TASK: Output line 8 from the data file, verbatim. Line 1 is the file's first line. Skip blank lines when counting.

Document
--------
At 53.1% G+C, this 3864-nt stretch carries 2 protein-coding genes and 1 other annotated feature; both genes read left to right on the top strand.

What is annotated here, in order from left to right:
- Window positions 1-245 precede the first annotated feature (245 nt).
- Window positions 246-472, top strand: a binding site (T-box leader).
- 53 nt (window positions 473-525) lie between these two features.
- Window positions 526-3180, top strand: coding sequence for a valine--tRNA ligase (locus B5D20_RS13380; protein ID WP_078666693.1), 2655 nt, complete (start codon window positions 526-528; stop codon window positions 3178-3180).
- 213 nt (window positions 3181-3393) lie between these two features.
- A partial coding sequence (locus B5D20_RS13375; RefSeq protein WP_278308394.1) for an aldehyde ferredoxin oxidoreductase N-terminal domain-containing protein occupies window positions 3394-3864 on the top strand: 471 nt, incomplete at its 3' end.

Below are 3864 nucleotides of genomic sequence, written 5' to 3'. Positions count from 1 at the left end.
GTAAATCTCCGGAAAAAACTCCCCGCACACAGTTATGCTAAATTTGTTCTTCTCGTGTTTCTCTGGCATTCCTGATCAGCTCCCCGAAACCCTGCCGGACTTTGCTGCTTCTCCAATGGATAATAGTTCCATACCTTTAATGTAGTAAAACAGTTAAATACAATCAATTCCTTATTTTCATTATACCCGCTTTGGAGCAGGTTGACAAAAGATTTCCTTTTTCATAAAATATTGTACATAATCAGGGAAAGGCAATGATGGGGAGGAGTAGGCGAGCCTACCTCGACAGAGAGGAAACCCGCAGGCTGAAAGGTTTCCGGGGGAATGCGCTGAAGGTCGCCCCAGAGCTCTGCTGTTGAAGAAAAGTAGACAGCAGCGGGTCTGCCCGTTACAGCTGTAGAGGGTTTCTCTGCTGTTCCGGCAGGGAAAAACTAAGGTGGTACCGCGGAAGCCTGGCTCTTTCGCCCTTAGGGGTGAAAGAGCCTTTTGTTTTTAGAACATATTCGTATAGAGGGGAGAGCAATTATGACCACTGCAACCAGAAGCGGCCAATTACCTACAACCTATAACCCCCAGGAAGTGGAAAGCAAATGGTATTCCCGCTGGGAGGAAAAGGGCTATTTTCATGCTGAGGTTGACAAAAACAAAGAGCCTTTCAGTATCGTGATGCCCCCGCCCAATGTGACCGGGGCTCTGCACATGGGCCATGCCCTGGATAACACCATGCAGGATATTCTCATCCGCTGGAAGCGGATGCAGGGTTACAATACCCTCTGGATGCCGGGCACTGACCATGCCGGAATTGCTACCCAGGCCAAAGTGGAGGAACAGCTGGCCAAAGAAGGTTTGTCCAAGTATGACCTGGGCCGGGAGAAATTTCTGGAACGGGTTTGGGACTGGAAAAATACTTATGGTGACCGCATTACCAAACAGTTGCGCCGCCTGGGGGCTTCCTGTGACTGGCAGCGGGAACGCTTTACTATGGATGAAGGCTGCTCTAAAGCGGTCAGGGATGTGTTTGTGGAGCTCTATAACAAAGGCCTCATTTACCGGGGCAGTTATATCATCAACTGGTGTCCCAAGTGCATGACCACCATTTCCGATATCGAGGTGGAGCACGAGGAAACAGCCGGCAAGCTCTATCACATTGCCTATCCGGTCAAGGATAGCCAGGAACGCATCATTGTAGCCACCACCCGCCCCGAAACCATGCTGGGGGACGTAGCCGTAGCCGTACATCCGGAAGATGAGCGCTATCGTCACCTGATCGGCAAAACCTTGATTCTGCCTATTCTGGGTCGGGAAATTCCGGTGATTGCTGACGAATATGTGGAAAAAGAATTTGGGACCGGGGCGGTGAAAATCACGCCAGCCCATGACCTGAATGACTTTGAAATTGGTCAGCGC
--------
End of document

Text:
- A partial coding sequence (locus B5D20_RS13375; RefSeq protein WP_278308394.1) for an aldehyde ferredoxin oxidoreductase N-terminal domain-containing protein occupies window positions 3394-3864 on the top strand: 471 nt, incomplete at its 3' end.